We take a look at diabetes in Canada and review what’s new and what’s on the horizon.
Over 9 million Canadians are living with diabetes or prediabetes. Worryingly, PHAC (Public Health Agency of Canada) reports that 5 million Canadians over the age of 20 are currently prediabetic and this number is expected to rise to 6 million by 2016. If left untreated, at least half the people with prediabetes will develop type 2 diabetes within 8 to 10 years.
Type 2 diabetes accounts for 90% of people with diabetes, with seniors representing 45% of the total number of people with the condition. This leaves 10% with type 1 diabetes. Additionally, 4% of pregnant women are diagnosed with gestational diabetes.
Government coverage of diabetes medications and supplies varies across the provinces in Canada, with the result that some individuals and families are left to bear much of the cost themselves.
Thanks to the work of advocates across the country, both Alberta and Nova Scotia announced the introduction of funded insulin pump programs in 2013 and PEI announced their funded program in 2014. Find more information on insulin pump coverage across Canada here.
The Canadian Diabetes Association recently launched The Diabetes Charter for Canada. This is an important advocacy tool, bringing a new standard of equity for people with diabetes across Canada. It will enhance the accountability of all governments in Canada.
For resources to help with the financial burden of diabetes, see our article Sources of financial assistance for diabetes supplies.
Significant research continues in the hopes of finding a cause and cure for diabetes, but realistically a complete cure is not in the immediate future. However, there is much cause for hope in recent and current research into more effective use of medications, diabetes prevention, and new treatments for diabetes complications.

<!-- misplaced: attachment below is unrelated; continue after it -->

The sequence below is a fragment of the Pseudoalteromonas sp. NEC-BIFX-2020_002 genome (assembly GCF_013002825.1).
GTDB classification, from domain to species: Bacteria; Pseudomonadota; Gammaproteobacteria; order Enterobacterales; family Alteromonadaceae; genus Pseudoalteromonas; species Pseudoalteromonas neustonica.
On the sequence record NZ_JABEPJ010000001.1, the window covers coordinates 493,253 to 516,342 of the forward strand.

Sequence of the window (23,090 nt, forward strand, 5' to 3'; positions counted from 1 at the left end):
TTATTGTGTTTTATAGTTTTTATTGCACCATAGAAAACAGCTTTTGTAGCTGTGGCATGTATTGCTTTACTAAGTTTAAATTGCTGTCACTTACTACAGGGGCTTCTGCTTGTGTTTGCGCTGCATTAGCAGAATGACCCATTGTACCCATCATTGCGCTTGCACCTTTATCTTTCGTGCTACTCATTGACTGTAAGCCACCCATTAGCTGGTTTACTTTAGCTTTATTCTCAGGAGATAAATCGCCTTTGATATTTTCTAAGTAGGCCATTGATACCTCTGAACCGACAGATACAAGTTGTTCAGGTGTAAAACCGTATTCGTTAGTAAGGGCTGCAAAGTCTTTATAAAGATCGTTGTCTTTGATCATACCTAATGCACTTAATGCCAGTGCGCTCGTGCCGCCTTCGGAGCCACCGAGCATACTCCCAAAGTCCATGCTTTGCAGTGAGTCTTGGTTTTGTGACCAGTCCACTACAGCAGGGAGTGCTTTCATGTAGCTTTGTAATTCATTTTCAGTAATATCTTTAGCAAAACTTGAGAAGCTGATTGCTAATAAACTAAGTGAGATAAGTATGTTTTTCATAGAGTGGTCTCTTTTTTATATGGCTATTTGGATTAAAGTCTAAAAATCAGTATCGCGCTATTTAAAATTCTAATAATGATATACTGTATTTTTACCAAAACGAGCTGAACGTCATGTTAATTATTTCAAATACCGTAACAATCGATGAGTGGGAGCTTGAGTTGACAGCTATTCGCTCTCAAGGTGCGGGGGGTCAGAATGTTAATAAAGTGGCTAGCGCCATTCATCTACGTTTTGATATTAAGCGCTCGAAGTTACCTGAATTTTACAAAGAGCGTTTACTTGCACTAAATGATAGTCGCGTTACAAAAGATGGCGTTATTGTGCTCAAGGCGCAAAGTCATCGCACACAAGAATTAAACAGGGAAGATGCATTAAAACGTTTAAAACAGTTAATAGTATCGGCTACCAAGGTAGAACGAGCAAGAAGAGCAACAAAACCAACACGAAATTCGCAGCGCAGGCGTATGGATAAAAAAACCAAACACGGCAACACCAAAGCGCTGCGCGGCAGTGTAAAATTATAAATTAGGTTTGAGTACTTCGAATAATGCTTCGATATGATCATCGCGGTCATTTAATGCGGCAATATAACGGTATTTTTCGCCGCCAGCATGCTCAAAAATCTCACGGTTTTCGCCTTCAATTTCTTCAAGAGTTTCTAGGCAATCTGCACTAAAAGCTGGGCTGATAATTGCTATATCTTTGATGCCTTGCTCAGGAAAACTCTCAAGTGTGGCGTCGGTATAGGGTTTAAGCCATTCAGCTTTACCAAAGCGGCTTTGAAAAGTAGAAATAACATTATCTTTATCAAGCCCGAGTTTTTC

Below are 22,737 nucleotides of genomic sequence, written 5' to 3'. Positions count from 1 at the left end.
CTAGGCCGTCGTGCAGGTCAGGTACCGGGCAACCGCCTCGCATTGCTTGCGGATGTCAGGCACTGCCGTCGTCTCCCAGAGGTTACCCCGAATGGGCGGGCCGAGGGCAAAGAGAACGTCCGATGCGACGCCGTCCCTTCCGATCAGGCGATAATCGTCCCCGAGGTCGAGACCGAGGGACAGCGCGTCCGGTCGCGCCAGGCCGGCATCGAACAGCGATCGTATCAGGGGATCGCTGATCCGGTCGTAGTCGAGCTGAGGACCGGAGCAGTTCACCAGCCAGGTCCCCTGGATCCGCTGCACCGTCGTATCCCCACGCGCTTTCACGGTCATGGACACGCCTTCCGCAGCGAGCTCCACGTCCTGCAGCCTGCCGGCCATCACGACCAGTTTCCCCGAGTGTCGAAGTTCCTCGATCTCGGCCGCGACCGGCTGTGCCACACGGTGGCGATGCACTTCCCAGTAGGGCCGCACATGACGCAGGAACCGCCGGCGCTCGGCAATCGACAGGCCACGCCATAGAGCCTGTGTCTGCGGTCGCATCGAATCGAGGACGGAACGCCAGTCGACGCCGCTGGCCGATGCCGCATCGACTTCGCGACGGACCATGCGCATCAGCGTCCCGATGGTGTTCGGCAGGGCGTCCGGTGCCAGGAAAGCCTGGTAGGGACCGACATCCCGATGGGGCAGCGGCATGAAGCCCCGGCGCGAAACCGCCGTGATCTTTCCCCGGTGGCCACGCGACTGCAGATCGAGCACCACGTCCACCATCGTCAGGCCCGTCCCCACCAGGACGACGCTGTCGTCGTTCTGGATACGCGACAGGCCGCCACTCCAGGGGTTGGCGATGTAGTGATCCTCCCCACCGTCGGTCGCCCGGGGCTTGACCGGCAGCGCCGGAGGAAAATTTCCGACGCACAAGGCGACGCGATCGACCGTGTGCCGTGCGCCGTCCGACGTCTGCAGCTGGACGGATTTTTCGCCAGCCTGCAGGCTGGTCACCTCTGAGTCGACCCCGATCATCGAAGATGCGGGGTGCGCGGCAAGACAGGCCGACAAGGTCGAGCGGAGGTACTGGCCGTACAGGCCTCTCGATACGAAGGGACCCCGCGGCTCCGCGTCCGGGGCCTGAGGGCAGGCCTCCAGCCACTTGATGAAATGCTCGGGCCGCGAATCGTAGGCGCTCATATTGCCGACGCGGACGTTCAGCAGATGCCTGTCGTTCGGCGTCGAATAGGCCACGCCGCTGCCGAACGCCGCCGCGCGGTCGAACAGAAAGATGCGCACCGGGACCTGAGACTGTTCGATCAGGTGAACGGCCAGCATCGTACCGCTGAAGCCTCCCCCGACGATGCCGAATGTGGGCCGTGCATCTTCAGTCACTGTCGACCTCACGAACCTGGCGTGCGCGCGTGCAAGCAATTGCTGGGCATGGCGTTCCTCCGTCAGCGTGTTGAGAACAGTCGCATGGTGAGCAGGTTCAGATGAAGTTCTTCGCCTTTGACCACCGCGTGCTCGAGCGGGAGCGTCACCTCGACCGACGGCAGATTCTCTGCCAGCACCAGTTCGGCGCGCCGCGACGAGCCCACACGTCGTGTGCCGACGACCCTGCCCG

In 2013, the Canadian Diabetes Association alone invested $7.2 million in research, with major studies focused in several important areas, including the following:
- How gestational diabetes affects babies’ development
- Whole family diabetes prevention
- Aboriginal community control to lower diabetes risk
- Re-growing nerves to reverse foot and hand damage of neuropathy
For more information on neuropathy research, see our article What’s the word on neuropathy?
There have also been exciting research findings into the effectiveness of physical activity in diabetes management. Studies consistently show that both aerobic and resistance exercise are effective in improving blood glucose levels in type 2 diabetes, but that the combination of both types of exercise is at least twice as effective as either activity alone. The strongest evidence for this was reported in the DARE (Diabetes Aerobic Resistance Exercise) study.
2013 Revised Clinical Practice Guidelines (CPGs)
As a result of the above studies into the effects of physical activity, the revised 2013 Clinical Practice Guidelines now include a recommendation for most people with diabetes to engage in both types of exercise.
Other important changes in the CPGs include the expansion of the diabetes ABCs to the ABCDEs.
These are the ABCDEs:
A stands for A1C. Keep up to date with A1C tests and aim for an A1C of less than 7%.
B stands for Blood pressure. Aim to keep your blood pressure around the optimal level of 130/80 mmHg.
C stands for Cholesterol. Target an LDL cholesterol level of below 2.0 mmol/L.
D stands for Drugs to protect the heart and help reduce the risk of vascular disease.
E stands for Exercise/Eating. Establish and follow a healthy lifestyle program of nutritious eating and regular physical activity.
S stands for Smoking cessation. If you smoke, get help to quit!
Keep track of your progress with the Diabetes Self-Management Tools available on this site.
The CPGs also introduced three important sets of new numbers related to diagnosis of diabetes, pre-diabetes and gestational diabetes. For full details, please see our expert blogger’s valuable article Revised guidelines for diabetes management: part 3.